The Lawyer Africa Elite 2014 features an in-depth look at 46 leading independent firms’ strategies in 15 key sub-Saharan jurisdictions, as well as the views of in-house counsel from some of Africa’s largest companies... Read more
This year, The Lawyer’s annual ranking of the largest UK law firms by turnover is available as an interactive, digital benchmarking tool. For the first time this will allow you to manipulate each data set against the metrics of your choice.
Allen & Overy (A&O) is attempting to strengthen its ties to the Indian legal market by providing an endowment for a professor of law at Bangalore's India University.
The position, which will be known as the Allen & Overy Professor of International Financial Law, comes with a ten-year endowment. As part of the entente, A&O will send over its special counsel Philip Wood to speak at India University. Wood is also a visiting professor at Oxford University and Queen Mary, London, among other universities.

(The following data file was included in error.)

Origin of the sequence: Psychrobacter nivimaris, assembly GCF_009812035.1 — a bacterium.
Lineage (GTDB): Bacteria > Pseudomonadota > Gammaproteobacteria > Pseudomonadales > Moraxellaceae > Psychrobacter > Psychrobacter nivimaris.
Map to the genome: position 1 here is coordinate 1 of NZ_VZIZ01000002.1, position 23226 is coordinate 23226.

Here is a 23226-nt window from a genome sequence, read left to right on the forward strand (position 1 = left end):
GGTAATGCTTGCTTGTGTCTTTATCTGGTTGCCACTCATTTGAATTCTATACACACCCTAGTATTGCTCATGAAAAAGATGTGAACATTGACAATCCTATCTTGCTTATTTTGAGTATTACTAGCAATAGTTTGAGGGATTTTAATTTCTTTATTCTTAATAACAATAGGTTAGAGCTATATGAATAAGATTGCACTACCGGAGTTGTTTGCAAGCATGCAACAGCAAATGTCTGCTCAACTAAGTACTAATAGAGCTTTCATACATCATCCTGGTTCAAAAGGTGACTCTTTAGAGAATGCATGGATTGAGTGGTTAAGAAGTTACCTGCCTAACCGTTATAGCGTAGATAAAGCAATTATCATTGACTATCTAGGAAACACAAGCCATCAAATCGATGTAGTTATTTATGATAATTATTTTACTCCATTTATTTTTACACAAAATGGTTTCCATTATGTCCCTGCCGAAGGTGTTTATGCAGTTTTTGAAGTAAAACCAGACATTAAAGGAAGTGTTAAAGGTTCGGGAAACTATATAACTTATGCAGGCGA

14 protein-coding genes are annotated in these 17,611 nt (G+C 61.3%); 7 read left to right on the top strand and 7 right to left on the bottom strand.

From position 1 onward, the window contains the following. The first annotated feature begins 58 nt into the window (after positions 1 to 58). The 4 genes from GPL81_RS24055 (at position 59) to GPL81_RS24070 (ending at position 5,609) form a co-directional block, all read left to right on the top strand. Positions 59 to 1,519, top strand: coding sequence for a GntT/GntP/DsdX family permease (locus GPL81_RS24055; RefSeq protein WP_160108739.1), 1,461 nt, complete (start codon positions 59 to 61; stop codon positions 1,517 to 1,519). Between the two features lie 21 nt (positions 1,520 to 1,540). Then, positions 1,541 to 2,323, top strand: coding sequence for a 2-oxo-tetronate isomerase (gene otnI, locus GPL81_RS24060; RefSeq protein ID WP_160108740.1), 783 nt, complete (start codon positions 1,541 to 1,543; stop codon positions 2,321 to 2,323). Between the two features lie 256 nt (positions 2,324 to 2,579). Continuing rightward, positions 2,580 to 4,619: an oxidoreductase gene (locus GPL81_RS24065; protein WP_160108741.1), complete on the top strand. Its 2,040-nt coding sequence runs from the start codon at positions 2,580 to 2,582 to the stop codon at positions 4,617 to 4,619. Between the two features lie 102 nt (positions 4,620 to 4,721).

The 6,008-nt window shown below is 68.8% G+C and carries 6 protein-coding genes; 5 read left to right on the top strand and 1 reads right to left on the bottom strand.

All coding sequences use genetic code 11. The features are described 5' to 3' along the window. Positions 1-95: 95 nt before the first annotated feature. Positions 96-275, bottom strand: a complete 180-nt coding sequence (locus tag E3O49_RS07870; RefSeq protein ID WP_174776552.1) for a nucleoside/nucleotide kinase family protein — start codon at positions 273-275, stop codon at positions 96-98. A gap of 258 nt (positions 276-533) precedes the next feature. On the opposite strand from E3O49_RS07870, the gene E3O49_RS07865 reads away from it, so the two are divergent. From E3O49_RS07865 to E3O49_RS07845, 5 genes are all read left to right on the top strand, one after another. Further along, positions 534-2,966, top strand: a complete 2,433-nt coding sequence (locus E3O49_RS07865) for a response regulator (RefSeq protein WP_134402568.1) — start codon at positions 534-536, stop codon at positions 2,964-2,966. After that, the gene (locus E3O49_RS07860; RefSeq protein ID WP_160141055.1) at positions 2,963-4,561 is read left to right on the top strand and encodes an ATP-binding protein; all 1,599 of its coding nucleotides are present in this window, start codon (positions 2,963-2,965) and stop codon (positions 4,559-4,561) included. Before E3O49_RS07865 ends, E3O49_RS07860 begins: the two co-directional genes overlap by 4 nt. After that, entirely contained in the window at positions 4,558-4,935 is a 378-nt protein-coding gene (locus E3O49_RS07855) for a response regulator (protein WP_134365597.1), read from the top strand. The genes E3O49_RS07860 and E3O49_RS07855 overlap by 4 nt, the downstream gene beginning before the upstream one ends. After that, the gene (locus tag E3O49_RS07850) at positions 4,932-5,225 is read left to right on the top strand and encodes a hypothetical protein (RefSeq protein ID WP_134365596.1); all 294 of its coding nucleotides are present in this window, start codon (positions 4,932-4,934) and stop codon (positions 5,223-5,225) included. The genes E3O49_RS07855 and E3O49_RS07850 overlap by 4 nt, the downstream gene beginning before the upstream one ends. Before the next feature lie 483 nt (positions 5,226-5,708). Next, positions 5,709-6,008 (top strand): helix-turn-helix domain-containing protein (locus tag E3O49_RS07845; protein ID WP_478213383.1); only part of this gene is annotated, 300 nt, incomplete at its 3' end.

Chair of A&O's India group Alex Pease has been part of the UK-India Joint Economic and Trade Committee (Jetco) legal talks about liberalising the Indian market, which have stepped up a gear since January. Also taking part from the UK side were the Law Society of England and Wales, Ashurst, Clifford Chance and Pinsent Masons.
Pease said that the endowment proved A&O's long-term commitment to India. He said: "We appreciate the complex challenges that lie ahead for India's legal infrastructure in terms of meeting the demands of a rapidly growing economy. This endowment is a first step towards establishing a collaborative approach within India to address some of these challenges."
But compared with its magic circle rivals, so far A&O has taken a softly-softly approach to the Indian market, where it is still illegal for foreign firms to practice.
In December, Linklaters announced that it would be tying up with Mumbai firm Thawar Thakore & Associates (The Lawyer, 18 December), while Clifford Chance now recruits directly from the vast pool of Indian law graduates, offering a dozen or more Indian law school candidates jobs pending their admission to the Indian bar.
Insiders at A&O told The Lawyer that the firm believed it was better to work with the Indian authorities rather than try to work around rules that currently bar foreign entry into the market.